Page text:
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Current Version (version 3, 5 Jan 2011, 17:47)
"Early Cassette Works" was constructed over the years 1990 - 1995 as a means of overcoming recording obstacles. At the time, Gordon had no access to even the most rudimentary recording equipment. His "studio" so to speak consisted of a broken dual cassette deck that would, with a bit of finagling, play two tapes at once. The pieces were constructed one layer at a time, then bouncing two layers together, and so on and so on until the work was completed. This presented obvious stumbling blocks: first and foremost, one could not "play along" with the previous layer while recording a new one. Instead, changes were timed to the numerical counter on the tapedeck, with the hopes that when putting all the pieces together they'd sync properly. Gordon adjusted his compositional style to accomodate this - instead of interlocking lines and strict counterpoint, the goal was for what Cage once called "Korean Unison" - in which attacks would be close, but not exactly together, leading to a shimmering effect. Changes would occur over long stretches instead of suddenly. The second problem was, of course, that no further edits could be done after recording - individual parts needed to have their volume, pan, etc set in stone before moving on to the next layer. The third problem was, of course, multiple levels of tape hiss that would build up over up to sixteen layers. Because of this last factor it wasn't until many years later, when noise reduction technology became available to the masses, that these pieces were finally released.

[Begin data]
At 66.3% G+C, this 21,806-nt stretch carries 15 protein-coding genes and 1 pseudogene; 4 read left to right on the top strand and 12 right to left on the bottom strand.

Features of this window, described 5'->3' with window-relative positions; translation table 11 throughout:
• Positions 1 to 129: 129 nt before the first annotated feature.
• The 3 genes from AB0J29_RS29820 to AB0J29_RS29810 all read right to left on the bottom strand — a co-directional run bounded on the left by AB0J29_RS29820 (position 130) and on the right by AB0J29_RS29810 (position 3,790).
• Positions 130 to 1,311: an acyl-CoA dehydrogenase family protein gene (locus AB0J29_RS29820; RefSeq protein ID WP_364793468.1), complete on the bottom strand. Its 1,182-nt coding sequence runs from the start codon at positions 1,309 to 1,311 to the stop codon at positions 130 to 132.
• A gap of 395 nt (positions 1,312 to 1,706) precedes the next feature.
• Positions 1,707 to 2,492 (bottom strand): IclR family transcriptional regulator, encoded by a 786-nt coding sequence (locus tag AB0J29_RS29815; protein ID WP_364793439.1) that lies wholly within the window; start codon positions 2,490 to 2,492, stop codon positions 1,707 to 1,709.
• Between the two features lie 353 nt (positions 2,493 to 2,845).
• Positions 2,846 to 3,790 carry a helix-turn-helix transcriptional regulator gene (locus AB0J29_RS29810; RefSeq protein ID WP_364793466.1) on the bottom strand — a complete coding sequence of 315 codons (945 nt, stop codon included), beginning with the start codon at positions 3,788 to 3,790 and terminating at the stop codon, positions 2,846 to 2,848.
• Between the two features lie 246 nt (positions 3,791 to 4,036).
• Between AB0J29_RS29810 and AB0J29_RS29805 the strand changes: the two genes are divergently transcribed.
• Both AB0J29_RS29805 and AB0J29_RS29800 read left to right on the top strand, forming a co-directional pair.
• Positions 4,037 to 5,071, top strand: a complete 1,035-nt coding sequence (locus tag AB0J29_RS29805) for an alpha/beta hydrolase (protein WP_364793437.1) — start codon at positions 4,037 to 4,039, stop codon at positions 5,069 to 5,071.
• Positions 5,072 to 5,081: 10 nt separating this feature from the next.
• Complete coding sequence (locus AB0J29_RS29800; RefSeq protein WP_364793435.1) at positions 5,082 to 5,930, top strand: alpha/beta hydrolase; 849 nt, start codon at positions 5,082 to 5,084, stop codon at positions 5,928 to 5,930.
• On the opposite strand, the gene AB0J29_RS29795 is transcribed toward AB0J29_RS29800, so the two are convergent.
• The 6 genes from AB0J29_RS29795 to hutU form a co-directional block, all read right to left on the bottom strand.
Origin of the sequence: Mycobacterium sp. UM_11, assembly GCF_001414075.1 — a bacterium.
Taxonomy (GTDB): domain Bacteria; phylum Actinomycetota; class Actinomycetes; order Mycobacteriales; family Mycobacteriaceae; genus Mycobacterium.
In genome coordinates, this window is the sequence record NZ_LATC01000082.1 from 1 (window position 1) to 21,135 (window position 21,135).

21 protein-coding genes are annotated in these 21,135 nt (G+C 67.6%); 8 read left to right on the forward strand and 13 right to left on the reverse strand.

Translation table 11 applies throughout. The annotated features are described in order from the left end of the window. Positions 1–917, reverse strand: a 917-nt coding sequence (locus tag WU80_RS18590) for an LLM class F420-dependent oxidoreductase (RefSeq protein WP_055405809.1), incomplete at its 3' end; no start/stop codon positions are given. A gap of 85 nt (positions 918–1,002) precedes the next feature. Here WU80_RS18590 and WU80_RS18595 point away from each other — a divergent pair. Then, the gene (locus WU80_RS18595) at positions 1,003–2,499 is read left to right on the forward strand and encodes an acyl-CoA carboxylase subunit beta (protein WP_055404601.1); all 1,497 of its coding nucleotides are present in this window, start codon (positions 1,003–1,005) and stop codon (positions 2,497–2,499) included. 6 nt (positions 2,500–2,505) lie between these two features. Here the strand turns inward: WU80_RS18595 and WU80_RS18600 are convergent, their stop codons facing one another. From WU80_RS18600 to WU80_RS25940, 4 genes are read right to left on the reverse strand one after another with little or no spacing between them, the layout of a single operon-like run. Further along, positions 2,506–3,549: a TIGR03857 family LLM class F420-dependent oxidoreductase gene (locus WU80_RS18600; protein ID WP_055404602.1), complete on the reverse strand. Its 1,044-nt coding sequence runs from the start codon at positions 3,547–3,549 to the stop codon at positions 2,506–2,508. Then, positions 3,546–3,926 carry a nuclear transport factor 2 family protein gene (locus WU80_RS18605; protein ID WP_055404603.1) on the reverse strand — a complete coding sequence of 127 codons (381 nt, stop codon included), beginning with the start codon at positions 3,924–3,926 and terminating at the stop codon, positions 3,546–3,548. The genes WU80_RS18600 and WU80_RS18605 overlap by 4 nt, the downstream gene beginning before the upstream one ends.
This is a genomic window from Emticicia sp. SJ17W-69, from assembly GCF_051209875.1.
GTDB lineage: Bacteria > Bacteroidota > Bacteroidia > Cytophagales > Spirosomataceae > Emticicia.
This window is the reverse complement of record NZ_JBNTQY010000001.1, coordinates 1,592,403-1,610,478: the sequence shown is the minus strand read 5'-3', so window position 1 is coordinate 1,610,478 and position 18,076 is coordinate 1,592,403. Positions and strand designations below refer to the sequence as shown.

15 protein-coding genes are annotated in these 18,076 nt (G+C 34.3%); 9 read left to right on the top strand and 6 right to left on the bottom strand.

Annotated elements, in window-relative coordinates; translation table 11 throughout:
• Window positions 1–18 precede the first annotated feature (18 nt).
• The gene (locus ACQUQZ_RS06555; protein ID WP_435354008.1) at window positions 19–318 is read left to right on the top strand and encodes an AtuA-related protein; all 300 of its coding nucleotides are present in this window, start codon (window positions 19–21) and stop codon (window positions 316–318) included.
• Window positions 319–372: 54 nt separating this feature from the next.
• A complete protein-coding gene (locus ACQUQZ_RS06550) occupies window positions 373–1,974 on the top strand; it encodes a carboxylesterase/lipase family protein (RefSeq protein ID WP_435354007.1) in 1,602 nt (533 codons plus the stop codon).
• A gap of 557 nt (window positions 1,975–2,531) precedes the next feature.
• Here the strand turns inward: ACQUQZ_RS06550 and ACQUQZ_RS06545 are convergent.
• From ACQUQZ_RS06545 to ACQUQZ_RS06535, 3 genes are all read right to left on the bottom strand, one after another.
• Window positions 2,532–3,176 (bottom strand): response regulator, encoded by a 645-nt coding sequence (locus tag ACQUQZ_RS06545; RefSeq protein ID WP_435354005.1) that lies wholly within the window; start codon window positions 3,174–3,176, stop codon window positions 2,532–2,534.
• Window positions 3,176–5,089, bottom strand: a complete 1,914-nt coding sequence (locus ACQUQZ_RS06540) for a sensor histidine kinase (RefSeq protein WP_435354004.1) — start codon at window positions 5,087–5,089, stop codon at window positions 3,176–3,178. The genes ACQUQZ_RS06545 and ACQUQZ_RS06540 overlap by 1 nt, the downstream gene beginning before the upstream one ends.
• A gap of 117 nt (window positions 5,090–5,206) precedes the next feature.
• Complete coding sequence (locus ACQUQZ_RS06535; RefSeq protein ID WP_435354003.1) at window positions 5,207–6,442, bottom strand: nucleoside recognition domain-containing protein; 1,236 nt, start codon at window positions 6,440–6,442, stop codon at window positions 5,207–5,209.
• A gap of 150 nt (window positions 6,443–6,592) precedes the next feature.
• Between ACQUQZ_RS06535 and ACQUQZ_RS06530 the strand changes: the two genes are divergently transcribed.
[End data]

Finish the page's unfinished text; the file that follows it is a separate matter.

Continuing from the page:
But in addition the limitations, it presented opportunities: All sounds were produced on guitar, with a variety of effects. Because the deck had a "high speed" dubbing option, parts could be sped up or slowed down by a factor of two - by making the initial recording or mixing down at varying speeds.
These ideas - the lack of unison and counterpoint, and the very slow, gradual development of themes, the acceptance (and embrace) of randomness - ingrained themselves into Gordon's style for many years to come, even after he afforded himself more modern recording equipment. It's an interesting peek into his formative years, and the development of one artist's compositional method.